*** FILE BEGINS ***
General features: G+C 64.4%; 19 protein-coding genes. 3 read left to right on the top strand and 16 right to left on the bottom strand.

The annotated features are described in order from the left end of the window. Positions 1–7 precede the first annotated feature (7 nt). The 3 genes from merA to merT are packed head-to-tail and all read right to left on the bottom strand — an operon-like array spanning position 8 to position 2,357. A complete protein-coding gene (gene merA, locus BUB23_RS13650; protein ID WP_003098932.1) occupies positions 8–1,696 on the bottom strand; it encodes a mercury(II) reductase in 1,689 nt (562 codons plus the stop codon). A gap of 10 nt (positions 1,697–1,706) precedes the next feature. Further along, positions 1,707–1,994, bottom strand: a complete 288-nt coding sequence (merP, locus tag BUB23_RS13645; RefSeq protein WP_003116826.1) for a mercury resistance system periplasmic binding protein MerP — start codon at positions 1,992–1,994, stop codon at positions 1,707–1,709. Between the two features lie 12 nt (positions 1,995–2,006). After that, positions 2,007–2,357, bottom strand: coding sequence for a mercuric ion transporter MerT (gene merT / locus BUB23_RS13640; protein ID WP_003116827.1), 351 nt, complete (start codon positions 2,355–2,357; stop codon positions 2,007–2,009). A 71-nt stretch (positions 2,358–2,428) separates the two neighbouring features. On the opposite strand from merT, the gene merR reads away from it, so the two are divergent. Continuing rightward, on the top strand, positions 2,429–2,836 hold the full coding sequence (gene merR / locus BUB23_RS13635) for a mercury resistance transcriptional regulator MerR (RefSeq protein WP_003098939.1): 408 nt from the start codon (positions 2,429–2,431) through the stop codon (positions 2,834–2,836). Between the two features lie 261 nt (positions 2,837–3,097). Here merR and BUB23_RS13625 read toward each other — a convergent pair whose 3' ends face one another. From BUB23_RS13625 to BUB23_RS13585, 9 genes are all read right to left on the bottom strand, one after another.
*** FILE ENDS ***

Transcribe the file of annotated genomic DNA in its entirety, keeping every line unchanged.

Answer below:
General features: G+C 64.4%; 19 protein-coding genes. 3 read left to right on the top strand and 16 right to left on the bottom strand.

The annotated features are described in order from the left end of the window. Positions 1–7 precede the first annotated feature (7 nt). The 3 genes from merA to merT are packed head-to-tail and all read right to left on the bottom strand — an operon-like array spanning position 8 to position 2,357. A complete protein-coding gene (gene merA, locus BUB23_RS13650; protein ID WP_003098932.1) occupies positions 8–1,696 on the bottom strand; it encodes a mercury(II) reductase in 1,689 nt (562 codons plus the stop codon). A gap of 10 nt (positions 1,697–1,706) precedes the next feature. Further along, positions 1,707–1,994, bottom strand: a complete 288-nt coding sequence (merP, locus tag BUB23_RS13645; RefSeq protein WP_003116826.1) for a mercury resistance system periplasmic binding protein MerP — start codon at positions 1,992–1,994, stop codon at positions 1,707–1,709. Between the two features lie 12 nt (positions 1,995–2,006). After that, positions 2,007–2,357, bottom strand: coding sequence for a mercuric ion transporter MerT (gene merT / locus BUB23_RS13640; protein ID WP_003116827.1), 351 nt, complete (start codon positions 2,355–2,357; stop codon positions 2,007–2,009). A 71-nt stretch (positions 2,358–2,428) separates the two neighbouring features. On the opposite strand from merT, the gene merR reads away from it, so the two are divergent. Continuing rightward, on the top strand, positions 2,429–2,836 hold the full coding sequence (gene merR / locus BUB23_RS13635) for a mercury resistance transcriptional regulator MerR (RefSeq protein WP_003098939.1): 408 nt from the start codon (positions 2,429–2,431) through the stop codon (positions 2,834–2,836). Between the two features lie 261 nt (positions 2,837–3,097). Here merR and BUB23_RS13625 read toward each other — a convergent pair whose 3' ends face one another. From BUB23_RS13625 to BUB23_RS13585, 9 genes are all read right to left on the bottom strand, one after another.